What marked the year 2019 for Indonesia was national politics. Although in these present times each year feels like a ‘political year’ for Indonesia – as the country’s local elections are spread out across years (and in 2020 it will be the turn of voters in various parts of the Archipelago to elect nine governors, 224 regents and 37 mayors) – the year 2019 was in fact a particularly ‘huge political year’ for Indonesia because of the (general) presidential and legislative elections that were held on 17 April 2019.
15 January 2020 (closed)
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Indonesia Investments' News Columns section contains articles with a detailed analysis regarding topics that have high news value in Indonesia and can be regarded as topics that are capable of influencing Indonesia's investment climate. Most columns published in this section cover subjects related to politics, economics and social matters. By following these publications on a regular basis, one will be apprised of what is happening in Indonesia and - just as important - understand why it is happening.
Discussing minimum wages is always a sensitive issue. Workers long for rapid growth of their monthly wages as many of them encounter difficulties in making ends meet in their daily lives. In fact, those whose salaries are close to the minimum wage tend to be near-poor and uneducated, particularly in developing nations such as Indonesia, and therefore both their present conditions and their future perspectives are far from bright.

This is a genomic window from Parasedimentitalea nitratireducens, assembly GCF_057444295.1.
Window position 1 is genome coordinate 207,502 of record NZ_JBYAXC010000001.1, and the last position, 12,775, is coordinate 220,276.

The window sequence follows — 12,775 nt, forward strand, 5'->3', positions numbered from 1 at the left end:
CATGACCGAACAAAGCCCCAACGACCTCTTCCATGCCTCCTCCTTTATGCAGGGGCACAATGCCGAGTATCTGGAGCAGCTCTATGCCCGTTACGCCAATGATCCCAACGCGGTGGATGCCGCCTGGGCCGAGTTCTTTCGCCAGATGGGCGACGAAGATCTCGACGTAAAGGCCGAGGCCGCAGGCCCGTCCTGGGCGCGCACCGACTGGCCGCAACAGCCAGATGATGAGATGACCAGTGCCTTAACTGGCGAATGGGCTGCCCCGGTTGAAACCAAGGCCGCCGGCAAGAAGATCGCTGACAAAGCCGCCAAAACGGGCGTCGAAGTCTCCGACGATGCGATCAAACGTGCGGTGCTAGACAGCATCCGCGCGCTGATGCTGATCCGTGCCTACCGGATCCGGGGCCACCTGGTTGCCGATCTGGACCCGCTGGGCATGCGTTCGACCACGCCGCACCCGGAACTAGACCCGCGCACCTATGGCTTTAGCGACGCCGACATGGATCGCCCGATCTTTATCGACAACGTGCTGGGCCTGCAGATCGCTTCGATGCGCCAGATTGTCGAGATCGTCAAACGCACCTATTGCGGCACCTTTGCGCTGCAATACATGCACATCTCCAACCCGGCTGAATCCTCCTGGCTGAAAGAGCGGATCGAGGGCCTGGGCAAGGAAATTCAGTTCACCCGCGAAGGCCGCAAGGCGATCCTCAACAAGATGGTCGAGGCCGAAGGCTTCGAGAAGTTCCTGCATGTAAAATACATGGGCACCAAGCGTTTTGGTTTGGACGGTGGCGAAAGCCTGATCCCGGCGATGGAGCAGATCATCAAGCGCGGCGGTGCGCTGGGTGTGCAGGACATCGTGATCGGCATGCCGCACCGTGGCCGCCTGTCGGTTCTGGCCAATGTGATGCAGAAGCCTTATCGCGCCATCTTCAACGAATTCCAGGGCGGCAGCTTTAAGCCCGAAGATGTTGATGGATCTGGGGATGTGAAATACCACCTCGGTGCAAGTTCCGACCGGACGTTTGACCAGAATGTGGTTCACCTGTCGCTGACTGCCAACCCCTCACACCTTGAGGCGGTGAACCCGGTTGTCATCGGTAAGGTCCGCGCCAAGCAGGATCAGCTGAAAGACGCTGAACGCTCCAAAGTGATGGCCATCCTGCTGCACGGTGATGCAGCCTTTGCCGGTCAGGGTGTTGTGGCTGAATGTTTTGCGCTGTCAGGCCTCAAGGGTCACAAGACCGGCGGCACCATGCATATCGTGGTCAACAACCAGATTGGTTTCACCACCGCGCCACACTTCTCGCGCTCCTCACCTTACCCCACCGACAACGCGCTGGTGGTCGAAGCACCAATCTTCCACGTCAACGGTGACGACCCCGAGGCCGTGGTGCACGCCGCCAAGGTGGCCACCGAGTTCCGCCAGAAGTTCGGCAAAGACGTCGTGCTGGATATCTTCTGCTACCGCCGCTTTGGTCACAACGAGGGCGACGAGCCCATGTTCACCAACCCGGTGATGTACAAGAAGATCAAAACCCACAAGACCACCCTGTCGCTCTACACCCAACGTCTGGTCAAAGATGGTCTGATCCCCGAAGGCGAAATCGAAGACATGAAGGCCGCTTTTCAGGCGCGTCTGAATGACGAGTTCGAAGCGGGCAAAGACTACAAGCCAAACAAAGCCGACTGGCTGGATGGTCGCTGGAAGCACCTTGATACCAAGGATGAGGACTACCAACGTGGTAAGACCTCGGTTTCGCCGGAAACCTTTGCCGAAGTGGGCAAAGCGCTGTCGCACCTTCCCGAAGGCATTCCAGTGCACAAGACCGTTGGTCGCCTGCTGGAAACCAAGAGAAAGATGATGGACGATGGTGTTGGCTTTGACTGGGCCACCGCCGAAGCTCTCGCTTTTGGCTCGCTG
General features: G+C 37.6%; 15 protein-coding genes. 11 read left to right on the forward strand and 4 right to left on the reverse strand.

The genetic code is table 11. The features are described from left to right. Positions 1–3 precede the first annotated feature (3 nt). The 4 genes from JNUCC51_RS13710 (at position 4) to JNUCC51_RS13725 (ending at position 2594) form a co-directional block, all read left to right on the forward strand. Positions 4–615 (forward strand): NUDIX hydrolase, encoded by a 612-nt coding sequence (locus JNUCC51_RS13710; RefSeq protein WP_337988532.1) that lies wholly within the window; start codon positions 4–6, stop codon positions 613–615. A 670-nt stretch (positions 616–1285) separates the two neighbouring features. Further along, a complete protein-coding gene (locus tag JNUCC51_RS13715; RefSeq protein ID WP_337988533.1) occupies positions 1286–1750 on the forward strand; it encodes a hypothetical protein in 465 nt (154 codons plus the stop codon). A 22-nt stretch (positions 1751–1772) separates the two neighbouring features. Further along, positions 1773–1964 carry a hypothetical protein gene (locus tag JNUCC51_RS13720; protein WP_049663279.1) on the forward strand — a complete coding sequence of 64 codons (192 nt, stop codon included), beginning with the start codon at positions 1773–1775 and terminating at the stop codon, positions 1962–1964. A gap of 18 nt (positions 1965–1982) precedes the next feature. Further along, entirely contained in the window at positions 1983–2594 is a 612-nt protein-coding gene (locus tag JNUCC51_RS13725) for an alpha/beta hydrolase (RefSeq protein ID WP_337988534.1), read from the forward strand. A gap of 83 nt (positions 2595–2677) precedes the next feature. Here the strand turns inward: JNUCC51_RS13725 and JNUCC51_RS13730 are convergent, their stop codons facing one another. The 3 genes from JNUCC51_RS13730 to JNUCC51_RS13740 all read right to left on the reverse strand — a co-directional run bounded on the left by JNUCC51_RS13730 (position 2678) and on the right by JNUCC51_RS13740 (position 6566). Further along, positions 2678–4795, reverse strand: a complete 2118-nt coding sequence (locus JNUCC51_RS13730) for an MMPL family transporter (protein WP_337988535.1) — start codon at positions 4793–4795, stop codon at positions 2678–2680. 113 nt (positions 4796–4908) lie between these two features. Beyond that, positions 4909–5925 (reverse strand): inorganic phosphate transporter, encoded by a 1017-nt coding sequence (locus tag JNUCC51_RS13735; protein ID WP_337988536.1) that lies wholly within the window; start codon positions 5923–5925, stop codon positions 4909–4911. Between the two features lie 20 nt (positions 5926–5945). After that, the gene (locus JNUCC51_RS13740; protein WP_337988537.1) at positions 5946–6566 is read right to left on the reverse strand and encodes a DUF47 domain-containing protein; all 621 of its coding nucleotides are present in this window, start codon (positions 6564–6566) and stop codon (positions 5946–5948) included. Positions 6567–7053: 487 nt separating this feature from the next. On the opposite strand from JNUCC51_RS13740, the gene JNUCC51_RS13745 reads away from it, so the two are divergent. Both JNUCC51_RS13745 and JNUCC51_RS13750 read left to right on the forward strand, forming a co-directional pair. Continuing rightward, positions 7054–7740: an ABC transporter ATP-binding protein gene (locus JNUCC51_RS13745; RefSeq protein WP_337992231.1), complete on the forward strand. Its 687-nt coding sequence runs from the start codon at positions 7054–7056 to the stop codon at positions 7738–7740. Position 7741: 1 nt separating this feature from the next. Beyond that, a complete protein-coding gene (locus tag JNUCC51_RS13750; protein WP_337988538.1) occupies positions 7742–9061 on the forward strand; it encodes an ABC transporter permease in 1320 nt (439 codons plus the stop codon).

Although the signs were there in the past couple of weeks, it still came as a surprise to us that defeated presidential candidate Prabowo Subianto made the last-minute decision to throw his support behind Indonesian President Joko Widodo. It effectively means that his Great Indonesia Movement party (or Gerindra) – previously the biggest opposition party – has now joined Widodo’s coalition, and thereby handing Widodo a massive majority in national parliament.
Given a variety of recent events, Indonesia has seemingly entered a liminal phase in its development trajectory, suggesting that its economic vulnerability will be tested in new ways. The present circumstances should be understood as a particular test for the ability of policy initiatives to temper the effects of perturbing exogenous factors and demand shocks to the overall economy.